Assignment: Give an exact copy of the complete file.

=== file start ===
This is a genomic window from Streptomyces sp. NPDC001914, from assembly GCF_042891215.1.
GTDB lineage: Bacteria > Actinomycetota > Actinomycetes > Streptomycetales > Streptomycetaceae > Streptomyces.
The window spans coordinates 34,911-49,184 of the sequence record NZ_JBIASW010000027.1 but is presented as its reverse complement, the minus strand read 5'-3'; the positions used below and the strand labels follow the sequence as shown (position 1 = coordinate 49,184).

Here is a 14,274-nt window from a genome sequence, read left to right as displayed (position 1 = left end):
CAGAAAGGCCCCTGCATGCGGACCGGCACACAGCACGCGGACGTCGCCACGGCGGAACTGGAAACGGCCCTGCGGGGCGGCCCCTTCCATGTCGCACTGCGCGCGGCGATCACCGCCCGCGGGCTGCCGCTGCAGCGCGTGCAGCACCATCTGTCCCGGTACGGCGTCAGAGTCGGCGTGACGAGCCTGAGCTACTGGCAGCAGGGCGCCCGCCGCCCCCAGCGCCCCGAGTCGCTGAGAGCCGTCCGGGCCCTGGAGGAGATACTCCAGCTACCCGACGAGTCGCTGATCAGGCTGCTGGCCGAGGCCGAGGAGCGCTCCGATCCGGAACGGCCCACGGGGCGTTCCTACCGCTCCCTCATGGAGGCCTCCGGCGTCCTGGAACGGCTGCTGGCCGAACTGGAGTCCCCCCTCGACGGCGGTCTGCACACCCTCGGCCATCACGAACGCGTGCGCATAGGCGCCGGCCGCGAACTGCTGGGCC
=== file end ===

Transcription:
This is a genomic window from Streptomyces sp. NPDC001914, from assembly GCF_042891215.1.
GTDB lineage: Bacteria > Actinomycetota > Actinomycetes > Streptomycetales > Streptomycetaceae > Streptomyces.
The window spans coordinates 34,911-49,184 of the sequence record NZ_JBIASW010000027.1 but is presented as its reverse complement, the minus strand read 5'-3'; the positions used below and the strand labels follow the sequence as shown (position 1 = coordinate 49,184).

Here is a 14,274-nt window from a genome sequence, read left to right as displayed (position 1 = left end):
CAGAAAGGCCCCTGCATGCGGACCGGCACACAGCACGCGGACGTCGCCACGGCGGAACTGGAAACGGCCCTGCGGGGCGGCCCCTTCCATGTCGCACTGCGCGCGGCGATCACCGCCCGCGGGCTGCCGCTGCAGCGCGTGCAGCACCATCTGTCCCGGTACGGCGTCAGAGTCGGCGTGACGAGCCTGAGCTACTGGCAGCAGGGCGCCCGCCGCCCCCAGCGCCCCGAGTCGCTGAGAGCCGTCCGGGCCCTGGAGGAGATACTCCAGCTACCCGACGAGTCGCTGATCAGGCTGCTGGCCGAGGCCGAGGAGCGCTCCGATCCGGAACGGCCCACGGGGCGTTCCTACCGCTCCCTCATGGAGGCCTCCGGCGTCCTGGAACGGCTGCTGGCCGAACTGGAGTCCCCCCTCGACGGCGGTCTGCACACCCTCGGCCATCACGAACGCGTGCGCATAGGCGCCGGCCGCGAACTGCTGGGCC